The National Coalition of American Nuns has announced their support for women’s right to access contraceptives under the Affordable Care Act as the Supreme Court prepares to hear the historic Hobby Lobby and Conestoga Wood cases. While the plaintiffs in these cases are Mennonites and evangelical Christians, opposition to the contraceptive mandate was largely spearheaded by the Catholic bishops. Several key cases of Catholic non-profits, such as the Little Sisters of the Poor, are making their way through the lower courts and may well end up in the Supreme Court themselves.
“NCAN is dismayed that the Little Sisters of the Poor, the University of Notre Dame and other Catholic organizations are challenging the Affordable Care Act. Spurred on by the United States Conference of Catholic Bishops these organizations are attempting to hold hostage all women by refusing insurance to them for contraceptives,” said the 2,000-member group in a statement.
“This has gotten out of hand,” Sister Donna Quinn, head of NCAN, told RD. “It isn’t ‘faith and freedom’ when reproductive autonomy isn’t extended by the Catholic Church to women. Now we have other Christian religions seeing what the bishops are doing and saying we will do likewise. It isn’t freedom when a woman can be held hostage by the owner of a business.”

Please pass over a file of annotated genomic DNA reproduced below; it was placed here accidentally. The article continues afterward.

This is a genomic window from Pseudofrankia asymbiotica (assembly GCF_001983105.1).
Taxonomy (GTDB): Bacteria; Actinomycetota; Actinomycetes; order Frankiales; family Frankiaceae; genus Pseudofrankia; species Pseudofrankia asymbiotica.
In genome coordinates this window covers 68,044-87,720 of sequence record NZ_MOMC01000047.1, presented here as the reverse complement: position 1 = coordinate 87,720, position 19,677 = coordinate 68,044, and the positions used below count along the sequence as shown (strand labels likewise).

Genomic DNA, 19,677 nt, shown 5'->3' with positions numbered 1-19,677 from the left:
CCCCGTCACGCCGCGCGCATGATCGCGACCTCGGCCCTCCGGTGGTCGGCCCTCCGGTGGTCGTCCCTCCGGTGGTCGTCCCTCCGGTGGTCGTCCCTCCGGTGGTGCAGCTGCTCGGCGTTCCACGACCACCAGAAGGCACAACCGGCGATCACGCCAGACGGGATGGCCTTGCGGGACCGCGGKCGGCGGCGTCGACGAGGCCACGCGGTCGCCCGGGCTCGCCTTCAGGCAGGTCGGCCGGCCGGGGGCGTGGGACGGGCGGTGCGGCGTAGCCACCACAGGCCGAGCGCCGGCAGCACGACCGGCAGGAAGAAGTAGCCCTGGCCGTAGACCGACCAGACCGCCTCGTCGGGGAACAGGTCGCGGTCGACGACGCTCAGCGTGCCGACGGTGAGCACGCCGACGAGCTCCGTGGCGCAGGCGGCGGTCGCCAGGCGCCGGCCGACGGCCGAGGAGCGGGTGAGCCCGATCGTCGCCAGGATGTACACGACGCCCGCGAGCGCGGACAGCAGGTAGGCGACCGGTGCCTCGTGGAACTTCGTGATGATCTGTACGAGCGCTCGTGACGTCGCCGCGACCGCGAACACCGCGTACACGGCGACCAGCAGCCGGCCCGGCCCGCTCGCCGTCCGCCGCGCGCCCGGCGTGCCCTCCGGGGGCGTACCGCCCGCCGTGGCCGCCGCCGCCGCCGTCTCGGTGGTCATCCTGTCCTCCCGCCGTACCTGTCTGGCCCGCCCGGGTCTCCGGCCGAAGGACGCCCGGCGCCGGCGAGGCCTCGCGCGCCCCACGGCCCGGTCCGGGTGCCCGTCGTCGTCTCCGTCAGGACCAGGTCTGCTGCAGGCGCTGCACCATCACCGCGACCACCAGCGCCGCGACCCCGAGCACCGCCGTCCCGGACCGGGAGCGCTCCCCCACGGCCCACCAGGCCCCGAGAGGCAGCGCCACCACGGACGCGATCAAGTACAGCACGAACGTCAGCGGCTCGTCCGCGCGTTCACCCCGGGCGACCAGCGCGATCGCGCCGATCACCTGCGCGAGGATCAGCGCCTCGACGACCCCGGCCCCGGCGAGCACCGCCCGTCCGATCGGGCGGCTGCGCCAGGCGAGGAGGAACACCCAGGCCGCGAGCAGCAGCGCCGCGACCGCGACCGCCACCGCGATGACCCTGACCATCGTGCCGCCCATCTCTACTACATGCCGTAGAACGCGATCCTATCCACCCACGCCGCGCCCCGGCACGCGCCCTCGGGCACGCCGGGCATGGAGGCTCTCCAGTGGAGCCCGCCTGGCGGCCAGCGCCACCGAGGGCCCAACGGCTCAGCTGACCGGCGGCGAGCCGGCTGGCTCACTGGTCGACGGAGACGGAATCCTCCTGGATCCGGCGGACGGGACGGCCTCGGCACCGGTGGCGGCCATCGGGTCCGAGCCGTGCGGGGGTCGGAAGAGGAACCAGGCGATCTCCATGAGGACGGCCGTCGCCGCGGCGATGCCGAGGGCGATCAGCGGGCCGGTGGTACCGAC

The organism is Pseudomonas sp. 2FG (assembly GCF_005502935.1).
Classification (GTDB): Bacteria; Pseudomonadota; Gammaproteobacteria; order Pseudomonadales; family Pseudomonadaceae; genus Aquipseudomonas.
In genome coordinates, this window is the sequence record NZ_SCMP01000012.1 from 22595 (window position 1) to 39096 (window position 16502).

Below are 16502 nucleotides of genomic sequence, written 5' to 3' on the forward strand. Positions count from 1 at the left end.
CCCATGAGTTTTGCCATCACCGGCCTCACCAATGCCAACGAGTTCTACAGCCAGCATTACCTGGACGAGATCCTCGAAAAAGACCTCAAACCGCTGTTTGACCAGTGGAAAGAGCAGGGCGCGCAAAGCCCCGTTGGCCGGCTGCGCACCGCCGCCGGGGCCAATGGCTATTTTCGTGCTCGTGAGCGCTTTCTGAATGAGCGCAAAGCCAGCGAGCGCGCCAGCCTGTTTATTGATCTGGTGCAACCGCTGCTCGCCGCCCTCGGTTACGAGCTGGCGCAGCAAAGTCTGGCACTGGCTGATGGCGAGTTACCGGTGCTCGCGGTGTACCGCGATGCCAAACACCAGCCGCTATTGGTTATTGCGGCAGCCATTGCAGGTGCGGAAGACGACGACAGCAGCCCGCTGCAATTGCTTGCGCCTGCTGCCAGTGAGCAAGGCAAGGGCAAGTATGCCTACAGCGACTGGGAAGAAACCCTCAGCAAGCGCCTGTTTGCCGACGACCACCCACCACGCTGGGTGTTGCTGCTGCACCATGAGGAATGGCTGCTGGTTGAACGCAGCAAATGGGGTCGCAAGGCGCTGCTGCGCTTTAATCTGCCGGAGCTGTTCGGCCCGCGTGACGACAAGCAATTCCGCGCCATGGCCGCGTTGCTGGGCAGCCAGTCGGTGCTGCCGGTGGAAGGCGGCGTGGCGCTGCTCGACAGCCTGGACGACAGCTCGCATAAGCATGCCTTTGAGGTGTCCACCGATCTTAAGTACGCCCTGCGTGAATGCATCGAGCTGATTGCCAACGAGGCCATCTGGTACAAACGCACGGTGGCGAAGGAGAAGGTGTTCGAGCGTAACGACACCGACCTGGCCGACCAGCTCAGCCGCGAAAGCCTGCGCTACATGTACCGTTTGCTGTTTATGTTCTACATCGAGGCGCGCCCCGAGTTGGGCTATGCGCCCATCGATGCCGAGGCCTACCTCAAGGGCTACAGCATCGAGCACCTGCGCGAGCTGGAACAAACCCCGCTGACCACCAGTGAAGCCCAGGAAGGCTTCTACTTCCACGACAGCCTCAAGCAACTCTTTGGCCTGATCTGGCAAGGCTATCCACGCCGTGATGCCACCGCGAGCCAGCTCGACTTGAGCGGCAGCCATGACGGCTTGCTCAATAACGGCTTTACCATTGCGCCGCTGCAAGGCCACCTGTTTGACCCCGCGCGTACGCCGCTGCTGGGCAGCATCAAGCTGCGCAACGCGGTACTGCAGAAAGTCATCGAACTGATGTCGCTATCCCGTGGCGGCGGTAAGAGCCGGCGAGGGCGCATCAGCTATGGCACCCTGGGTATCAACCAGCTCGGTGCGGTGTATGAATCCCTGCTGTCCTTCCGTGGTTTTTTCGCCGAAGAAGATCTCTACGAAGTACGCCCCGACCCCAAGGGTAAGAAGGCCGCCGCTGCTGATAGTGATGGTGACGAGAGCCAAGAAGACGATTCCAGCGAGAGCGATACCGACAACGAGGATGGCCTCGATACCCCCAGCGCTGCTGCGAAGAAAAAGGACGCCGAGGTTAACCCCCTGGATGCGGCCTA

The nuns are seeking support for their stand through an online petition. The Rev. Debra Haffner of the Religious Institute is helping NCAN coordinate the effort. “When I saw the brave stand these nuns were taking on the mandate, I started to think about what we could do to amplify their voices. So we launched a social media campaign asking people to ‘Stand with the Nuns’,” she said.
“We really need to counter the idea that faith is opposed to family planning,” said Haffner, who’s also helping to coordinate a Faith Rally at the Supreme Court on March 25, the day of the oral arguments for the mandate challenges. “All too often the media only shows a Catholic bishop to offer the faith perspective. More than 14 major religious denominations have statements supporting birth control and birth control access. People need to understand that this is not only an affront to women’s moral agency but opens the door to denying a whole range of services, from other kinds of reproductive health care to services to LGBT people,” she said.
NCAN has a long history of reproductive justice and Catholic reform activism. Quinn has volunteered as an abortion clinic escort and was one of the leaders of a delegation of women religious to Rome 1994 to hold a parallel discussion about the role of women religious during the bishops’ synod on religious life, which largely excluded women.